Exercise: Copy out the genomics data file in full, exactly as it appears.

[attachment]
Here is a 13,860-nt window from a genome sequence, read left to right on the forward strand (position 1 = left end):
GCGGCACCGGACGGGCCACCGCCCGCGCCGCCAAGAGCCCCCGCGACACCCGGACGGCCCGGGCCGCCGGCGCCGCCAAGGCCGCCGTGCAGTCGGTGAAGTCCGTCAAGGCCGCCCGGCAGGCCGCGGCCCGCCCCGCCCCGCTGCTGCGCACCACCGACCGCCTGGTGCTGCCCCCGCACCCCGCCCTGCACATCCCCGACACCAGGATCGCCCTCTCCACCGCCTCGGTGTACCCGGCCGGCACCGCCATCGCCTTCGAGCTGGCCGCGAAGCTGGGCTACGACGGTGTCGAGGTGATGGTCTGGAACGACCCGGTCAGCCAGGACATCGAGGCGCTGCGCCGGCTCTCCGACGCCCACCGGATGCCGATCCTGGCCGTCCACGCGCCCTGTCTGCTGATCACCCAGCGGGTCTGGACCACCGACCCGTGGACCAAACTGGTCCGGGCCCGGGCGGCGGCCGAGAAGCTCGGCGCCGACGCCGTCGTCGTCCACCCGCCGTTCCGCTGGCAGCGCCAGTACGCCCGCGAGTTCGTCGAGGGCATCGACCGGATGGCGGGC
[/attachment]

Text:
Here is a 13,860-nt window from a genome sequence, read left to right on the forward strand (position 1 = left end):
GCGGCACCGGACGGGCCACCGCCCGCGCCGCCAAGAGCCCCCGCGACACCCGGACGGCCCGGGCCGCCGGCGCCGCCAAGGCCGCCGTGCAGTCGGTGAAGTCCGTCAAGGCCGCCCGGCAGGCCGCGGCCCGCCCCGCCCCGCTGCTGCGCACCACCGACCGCCTGGTGCTGCCCCCGCACCCCGCCCTGCACATCCCCGACACCAGGATCGCCCTCTCCACCGCCTCGGTGTACCCGGCCGGCACCGCCATCGCCTTCGAGCTGGCCGCGAAGCTGGGCTACGACGGTGTCGAGGTGATGGTCTGGAACGACCCGGTCAGCCAGGACATCGAGGCGCTGCGCCGGCTCTCCGACGCCCACCGGATGCCGATCCTGGCCGTCCACGCGCCCTGTCTGCTGATCACCCAGCGGGTCTGGACCACCGACCCGTGGACCAAACTGGTCCGGGCCCGGGCGGCGGCCGAGAAGCTCGGCGCCGACGCCGTCGTCGTCCACCCGCCGTTCCGCTGGCAGCGCCAGTACGCCCGCGAGTTCGTCGAGGGCATCGACCGGATGGCGGGC